Handbook of Early Christianity: Social Science Approaches, edited by ANTHONY J. BLASI, JEAN DUHAIME, AND PAUL-ANDRE TURCOTTE. Walnut Creek, California: AltaMira Press, 2002, 800 pp.; $110.00 USD (cloth).
This book offers a helpful introduction to social-scientific methods for interpreting the New Testament and reconstructing first-century Christianity. It represents a massive effort, involving more than two dozen contributors writing 27 chapters of great scope dealing with major issues in the sociological interpretation of early Christianity. With editors from Canada, France, and the United States, as well as a number of contributors from the UK and one from Africa, the volume offers an international reach that is to be commended as a strength of the book. The book is organized into six parts: general perspectives on sociological interpretation of the New Testament, essays on particular specialized methods, social contexts of first century Christianity, issues of power, economic questions, and psychosocial approaches.
Essays in the opening part explore the methodological issues that are foundational to the discussion. The first chapter, "Social Sciences Studying Formative Christian Phenomena: A Creative Movement," by David G. Horrell, is a highlight of the book, offering one of the best concise overviews of previous sociological scholarship on the New Testament in a splendid survey. The next chapter, by Paul-Andre Turcotte, covers "Major Social Scientific Theories: Origins, Development, and Contributions," in a fashion that New Testament scholars will find very helpful but that will probably seem sketchy to those trained in sociology, some of whom will find it odd that the discussion seems to end with the Chicago school of interactionism. Anthony J. Blasi authored the third chapter, "General Methodological Perspective," which offers an excellent student's introduction to the subject of sociological interpretation of ancient religious texts and practices.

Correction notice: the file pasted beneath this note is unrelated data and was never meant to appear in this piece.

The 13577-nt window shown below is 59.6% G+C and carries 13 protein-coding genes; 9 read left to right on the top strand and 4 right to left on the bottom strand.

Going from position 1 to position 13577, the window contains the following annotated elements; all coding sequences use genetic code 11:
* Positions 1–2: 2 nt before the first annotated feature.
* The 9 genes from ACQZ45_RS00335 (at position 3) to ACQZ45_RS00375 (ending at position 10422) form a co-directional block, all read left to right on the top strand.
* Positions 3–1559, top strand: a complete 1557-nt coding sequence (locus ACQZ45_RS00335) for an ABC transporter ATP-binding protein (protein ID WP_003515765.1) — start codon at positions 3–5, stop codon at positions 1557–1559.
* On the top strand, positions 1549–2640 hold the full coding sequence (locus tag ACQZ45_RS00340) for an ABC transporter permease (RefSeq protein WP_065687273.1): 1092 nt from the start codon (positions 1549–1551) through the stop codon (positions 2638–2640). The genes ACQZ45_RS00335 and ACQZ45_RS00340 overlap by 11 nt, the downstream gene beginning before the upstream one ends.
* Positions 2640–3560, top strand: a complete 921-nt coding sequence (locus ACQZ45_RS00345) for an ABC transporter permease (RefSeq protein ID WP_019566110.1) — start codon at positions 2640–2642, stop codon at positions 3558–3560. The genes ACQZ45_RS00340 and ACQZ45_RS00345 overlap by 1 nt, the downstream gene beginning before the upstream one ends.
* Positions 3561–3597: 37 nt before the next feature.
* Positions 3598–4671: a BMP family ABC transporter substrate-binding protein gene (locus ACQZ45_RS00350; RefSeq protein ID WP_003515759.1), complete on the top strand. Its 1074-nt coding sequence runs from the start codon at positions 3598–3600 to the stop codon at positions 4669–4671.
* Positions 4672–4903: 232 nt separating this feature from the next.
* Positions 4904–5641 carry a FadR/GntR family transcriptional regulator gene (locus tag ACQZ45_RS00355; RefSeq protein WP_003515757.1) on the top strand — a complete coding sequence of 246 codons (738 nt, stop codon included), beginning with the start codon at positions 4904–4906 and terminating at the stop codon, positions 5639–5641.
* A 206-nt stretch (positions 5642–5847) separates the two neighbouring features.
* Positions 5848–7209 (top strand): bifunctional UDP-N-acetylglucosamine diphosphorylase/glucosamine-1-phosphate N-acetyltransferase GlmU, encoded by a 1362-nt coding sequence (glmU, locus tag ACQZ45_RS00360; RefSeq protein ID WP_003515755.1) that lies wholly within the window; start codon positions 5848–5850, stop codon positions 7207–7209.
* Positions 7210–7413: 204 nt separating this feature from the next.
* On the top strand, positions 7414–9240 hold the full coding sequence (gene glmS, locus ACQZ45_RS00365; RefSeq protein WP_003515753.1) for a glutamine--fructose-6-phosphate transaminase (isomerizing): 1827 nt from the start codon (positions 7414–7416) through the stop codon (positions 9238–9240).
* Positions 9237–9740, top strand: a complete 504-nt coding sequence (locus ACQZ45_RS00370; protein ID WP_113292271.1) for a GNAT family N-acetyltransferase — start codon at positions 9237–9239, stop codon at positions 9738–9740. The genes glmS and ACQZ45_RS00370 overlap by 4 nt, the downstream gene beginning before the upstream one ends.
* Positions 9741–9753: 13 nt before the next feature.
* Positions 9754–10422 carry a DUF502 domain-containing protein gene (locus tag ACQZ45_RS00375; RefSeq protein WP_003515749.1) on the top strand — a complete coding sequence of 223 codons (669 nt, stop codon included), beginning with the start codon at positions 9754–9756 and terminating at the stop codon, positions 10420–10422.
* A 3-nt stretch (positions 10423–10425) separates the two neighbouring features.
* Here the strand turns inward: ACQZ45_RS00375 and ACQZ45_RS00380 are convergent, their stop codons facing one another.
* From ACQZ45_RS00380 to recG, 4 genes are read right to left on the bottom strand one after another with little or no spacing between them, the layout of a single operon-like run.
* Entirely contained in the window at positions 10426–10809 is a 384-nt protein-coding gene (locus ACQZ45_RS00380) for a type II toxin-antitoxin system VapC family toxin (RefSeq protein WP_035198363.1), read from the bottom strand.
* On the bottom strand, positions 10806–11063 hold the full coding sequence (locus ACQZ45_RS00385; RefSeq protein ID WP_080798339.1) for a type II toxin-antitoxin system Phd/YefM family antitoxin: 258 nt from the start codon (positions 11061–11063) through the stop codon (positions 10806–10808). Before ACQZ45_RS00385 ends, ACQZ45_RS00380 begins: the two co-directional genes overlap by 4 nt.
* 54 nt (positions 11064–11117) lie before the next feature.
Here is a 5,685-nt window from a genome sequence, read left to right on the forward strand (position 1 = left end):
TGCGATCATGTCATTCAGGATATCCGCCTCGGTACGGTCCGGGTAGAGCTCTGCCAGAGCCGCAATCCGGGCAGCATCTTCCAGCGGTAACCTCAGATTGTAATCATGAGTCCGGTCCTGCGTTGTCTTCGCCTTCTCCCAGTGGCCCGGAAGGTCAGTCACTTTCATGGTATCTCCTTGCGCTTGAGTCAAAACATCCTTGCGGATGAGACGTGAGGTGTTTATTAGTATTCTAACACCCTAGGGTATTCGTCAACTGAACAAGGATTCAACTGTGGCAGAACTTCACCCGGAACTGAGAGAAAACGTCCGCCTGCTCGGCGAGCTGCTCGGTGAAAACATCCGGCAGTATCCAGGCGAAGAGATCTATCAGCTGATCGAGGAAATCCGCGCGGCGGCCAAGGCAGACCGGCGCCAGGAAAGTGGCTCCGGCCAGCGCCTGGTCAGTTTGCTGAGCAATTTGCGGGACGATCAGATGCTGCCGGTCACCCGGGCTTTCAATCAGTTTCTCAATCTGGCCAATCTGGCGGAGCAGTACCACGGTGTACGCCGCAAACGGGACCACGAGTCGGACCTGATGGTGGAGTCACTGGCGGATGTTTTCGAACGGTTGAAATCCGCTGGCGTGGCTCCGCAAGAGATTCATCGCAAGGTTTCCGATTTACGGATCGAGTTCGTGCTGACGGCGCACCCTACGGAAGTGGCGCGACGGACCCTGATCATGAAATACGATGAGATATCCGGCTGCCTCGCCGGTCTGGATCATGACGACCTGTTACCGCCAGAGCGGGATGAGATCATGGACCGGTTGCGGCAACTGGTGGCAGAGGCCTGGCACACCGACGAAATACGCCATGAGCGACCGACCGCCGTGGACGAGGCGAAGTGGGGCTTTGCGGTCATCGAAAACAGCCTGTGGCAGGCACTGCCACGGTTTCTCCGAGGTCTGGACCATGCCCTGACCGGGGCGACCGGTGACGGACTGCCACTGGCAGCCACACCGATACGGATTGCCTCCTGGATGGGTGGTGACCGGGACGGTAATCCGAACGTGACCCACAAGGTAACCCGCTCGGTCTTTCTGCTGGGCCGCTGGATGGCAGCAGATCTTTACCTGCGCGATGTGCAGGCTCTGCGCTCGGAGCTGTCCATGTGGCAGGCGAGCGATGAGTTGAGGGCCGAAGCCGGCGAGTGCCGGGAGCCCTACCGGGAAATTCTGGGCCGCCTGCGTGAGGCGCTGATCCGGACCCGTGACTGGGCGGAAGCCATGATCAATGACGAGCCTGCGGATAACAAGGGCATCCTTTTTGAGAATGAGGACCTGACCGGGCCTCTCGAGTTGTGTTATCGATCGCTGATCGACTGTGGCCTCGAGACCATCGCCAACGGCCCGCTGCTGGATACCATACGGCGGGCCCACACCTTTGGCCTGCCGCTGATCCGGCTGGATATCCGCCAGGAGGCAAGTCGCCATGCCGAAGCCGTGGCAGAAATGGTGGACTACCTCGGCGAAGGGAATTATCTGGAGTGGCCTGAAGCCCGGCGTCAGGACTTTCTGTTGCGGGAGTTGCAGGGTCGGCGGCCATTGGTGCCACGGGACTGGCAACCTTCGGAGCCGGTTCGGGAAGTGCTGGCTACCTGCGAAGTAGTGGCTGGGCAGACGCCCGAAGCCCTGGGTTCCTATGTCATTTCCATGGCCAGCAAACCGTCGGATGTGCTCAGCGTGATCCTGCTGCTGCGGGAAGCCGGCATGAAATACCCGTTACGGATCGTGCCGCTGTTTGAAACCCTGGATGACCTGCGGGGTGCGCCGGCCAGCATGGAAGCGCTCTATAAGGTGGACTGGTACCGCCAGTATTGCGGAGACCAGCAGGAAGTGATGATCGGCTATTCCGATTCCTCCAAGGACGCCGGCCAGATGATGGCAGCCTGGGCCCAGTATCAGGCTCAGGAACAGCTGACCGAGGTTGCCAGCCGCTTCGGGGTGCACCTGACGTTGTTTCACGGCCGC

The second part of the volume concentrates on "special methods" of archaeology, architecture, historical inquiry, literary redaction criticism, statistical textual analysis, rhetorical analysis, and symbolic universes. These chapters vary quite a bit. Some of them are very effective surveys of their assigned topics. In particular, Carolyn Osiek's "Archaeological and Architectural Issues and the Question of Demographic and Urban Forms" introduces the topics and theories in accessible yet...